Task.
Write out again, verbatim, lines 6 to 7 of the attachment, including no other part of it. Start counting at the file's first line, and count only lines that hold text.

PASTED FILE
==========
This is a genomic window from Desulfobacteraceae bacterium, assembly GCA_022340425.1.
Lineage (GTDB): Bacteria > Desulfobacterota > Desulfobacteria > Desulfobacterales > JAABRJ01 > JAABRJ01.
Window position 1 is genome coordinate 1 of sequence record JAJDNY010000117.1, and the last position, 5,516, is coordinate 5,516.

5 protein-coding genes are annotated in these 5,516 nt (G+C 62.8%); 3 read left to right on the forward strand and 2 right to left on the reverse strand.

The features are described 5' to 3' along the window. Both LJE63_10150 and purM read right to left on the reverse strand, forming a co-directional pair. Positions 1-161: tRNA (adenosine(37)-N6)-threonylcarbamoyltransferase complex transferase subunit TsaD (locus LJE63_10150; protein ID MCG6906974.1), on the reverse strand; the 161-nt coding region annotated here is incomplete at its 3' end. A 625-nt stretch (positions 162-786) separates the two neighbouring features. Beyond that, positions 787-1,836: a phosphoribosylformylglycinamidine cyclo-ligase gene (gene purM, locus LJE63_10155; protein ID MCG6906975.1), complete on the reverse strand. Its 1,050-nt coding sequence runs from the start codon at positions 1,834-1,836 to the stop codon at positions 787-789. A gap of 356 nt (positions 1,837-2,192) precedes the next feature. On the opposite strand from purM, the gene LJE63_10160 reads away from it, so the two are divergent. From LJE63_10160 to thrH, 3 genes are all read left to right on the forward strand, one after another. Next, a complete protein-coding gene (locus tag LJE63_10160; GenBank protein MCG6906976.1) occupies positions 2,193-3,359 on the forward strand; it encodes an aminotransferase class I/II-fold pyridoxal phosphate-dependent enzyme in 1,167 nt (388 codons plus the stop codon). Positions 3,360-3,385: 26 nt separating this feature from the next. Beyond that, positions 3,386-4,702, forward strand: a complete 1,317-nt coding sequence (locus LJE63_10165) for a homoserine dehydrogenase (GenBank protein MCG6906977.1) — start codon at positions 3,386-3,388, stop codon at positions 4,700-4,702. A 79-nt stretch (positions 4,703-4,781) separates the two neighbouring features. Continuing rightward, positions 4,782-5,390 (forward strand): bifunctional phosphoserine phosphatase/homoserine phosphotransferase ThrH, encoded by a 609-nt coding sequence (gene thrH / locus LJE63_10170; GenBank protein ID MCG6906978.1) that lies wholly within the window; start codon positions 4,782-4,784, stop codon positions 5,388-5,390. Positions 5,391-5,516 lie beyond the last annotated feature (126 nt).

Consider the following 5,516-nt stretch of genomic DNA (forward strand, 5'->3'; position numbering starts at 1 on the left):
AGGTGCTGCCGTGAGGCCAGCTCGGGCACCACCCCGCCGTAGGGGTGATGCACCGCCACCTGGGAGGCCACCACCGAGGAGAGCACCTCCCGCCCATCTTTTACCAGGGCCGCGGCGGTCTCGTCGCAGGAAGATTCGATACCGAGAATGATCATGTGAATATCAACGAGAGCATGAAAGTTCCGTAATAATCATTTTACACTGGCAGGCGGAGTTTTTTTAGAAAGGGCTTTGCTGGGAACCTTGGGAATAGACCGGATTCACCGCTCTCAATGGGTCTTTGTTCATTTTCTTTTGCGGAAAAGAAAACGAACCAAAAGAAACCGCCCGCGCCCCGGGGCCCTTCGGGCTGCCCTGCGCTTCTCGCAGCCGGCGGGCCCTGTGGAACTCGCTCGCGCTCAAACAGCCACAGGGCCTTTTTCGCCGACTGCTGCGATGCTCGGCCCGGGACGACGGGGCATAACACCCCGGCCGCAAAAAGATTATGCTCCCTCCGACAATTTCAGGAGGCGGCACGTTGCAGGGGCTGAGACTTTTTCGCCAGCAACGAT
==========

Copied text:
Consider the following 5,516-nt stretch of genomic DNA (forward strand, 5'->3'; position numbering starts at 1 on the left):
AGGTGCTGCCGTGAGGCCAGCTCGGGCACCACCCCGCCGTAGGGGTGATGCACCGCCACCTGGGAGGCCACCACCGAGGAGAGCACCTCCCGCCCATCTTTTACCAGGGCCGCGGCGGTCTCGTCGCAGGAAGATTCGATACCGAGAATGATCATGTGAATATCAACGAGAGCATGAAAGTTCCGTAATAATCATTTTACACTGGCAGGCGGAGTTTTTTTAGAAAGGGCTTTGCTGGGAACCTTGGGAATAGACCGGATTCACCGCTCTCAATGGGTCTTTGTTCATTTTCTTTTGCGGAAAAGAAAACGAACCAAAAGAAACCGCCCGCGCCCCGGGGCCCTTCGGGCTGCCCTGCGCTTCTCGCAGCCGGCGGGCCCTGTGGAACTCGCTCGCGCTCAAACAGCCACAGGGCCTTTTTCGCCGACTGCTGCGATGCTCGGCCCGGGACGACGGGGCATAACACCCCGGCCGCAAAAAGATTATGCTCCCTCCGACAATTTCAGGAGGCGGCACGTTGCAGGGGCTGAGACTTTTTCGCCAGCAACGAT